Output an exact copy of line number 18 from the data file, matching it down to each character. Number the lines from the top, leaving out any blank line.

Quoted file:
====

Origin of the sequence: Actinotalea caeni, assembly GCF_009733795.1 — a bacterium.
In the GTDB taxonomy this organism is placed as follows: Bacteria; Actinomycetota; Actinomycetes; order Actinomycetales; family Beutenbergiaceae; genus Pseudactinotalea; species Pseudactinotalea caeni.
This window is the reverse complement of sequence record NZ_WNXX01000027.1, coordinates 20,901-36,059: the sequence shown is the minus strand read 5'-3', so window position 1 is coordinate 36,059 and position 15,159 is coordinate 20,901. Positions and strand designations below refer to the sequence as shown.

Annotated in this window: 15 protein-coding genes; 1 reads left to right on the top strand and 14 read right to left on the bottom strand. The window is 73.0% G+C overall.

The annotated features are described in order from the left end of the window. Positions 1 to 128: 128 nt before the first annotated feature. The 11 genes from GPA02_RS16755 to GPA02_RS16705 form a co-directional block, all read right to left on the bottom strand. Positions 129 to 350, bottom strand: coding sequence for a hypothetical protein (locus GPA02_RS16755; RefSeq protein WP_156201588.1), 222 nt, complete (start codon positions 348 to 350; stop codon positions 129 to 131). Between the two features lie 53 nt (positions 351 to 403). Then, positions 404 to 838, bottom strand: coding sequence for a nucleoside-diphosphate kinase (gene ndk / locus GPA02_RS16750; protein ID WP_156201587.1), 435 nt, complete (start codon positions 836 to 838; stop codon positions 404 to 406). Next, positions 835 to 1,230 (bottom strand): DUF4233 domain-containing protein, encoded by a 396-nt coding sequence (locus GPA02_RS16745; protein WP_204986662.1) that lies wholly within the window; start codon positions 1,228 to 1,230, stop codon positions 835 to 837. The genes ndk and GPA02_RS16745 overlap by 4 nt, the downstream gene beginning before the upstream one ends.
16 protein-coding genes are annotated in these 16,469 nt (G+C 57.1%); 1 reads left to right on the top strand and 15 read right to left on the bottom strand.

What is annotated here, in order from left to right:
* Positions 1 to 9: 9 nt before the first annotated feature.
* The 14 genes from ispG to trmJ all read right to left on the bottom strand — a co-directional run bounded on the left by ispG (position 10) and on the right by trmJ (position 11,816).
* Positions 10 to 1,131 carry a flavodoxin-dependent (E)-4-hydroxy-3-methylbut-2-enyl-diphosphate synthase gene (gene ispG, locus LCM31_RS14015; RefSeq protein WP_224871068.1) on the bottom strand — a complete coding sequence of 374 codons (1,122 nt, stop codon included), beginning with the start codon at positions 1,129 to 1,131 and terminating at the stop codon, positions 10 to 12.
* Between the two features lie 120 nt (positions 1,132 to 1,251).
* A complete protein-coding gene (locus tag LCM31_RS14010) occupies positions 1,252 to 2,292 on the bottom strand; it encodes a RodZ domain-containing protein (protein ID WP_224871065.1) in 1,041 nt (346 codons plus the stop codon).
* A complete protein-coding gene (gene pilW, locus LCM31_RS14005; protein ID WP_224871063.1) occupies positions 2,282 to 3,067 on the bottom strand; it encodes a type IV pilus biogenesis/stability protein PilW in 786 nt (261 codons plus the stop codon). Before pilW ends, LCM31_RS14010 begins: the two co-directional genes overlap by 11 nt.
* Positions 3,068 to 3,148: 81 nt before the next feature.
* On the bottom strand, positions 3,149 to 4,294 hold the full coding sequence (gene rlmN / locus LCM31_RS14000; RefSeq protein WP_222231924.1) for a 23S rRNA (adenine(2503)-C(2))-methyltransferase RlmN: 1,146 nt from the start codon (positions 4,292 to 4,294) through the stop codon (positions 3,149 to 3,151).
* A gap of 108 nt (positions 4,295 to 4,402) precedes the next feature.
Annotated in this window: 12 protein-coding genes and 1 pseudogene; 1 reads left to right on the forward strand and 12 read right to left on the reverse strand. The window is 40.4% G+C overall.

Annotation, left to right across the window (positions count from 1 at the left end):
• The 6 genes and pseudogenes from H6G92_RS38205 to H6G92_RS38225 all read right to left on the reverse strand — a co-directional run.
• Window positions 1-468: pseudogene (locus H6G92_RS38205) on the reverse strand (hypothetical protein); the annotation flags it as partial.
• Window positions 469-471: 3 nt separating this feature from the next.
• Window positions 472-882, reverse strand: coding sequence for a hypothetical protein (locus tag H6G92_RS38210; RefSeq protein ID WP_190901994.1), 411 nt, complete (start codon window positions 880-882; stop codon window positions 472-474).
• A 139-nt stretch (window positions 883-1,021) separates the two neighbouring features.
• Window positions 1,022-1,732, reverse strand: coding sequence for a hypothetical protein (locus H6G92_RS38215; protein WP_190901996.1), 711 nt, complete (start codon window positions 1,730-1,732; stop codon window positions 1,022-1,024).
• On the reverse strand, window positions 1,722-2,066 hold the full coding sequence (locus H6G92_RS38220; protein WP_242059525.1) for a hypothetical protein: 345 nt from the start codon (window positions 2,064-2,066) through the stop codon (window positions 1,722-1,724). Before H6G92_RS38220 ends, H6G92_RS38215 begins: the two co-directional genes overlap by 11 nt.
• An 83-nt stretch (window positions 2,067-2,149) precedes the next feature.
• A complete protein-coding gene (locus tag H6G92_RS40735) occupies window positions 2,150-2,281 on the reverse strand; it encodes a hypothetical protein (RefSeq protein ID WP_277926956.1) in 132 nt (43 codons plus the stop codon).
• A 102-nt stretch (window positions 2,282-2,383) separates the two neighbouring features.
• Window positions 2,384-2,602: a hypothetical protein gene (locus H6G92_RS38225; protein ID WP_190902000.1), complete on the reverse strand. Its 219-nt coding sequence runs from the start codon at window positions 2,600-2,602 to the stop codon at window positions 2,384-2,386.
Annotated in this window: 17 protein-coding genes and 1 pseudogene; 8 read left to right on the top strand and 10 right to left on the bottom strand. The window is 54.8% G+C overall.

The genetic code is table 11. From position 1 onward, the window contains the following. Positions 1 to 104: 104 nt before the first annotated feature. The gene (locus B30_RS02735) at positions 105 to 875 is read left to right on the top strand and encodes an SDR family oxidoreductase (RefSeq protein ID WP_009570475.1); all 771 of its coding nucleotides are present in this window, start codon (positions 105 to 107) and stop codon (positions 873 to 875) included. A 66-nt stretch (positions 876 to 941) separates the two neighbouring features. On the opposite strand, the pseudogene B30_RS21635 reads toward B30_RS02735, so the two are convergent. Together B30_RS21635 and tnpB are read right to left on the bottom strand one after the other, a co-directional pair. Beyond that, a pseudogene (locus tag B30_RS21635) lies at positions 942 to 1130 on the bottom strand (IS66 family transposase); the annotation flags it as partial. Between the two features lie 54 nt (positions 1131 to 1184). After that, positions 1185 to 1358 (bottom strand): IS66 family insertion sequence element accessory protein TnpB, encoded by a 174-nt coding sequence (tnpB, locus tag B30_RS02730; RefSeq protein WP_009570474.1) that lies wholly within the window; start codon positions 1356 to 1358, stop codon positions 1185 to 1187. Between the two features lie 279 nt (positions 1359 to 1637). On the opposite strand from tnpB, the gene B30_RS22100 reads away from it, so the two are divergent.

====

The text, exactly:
Annotation, left to right across the window (positions count from 1 at the left end):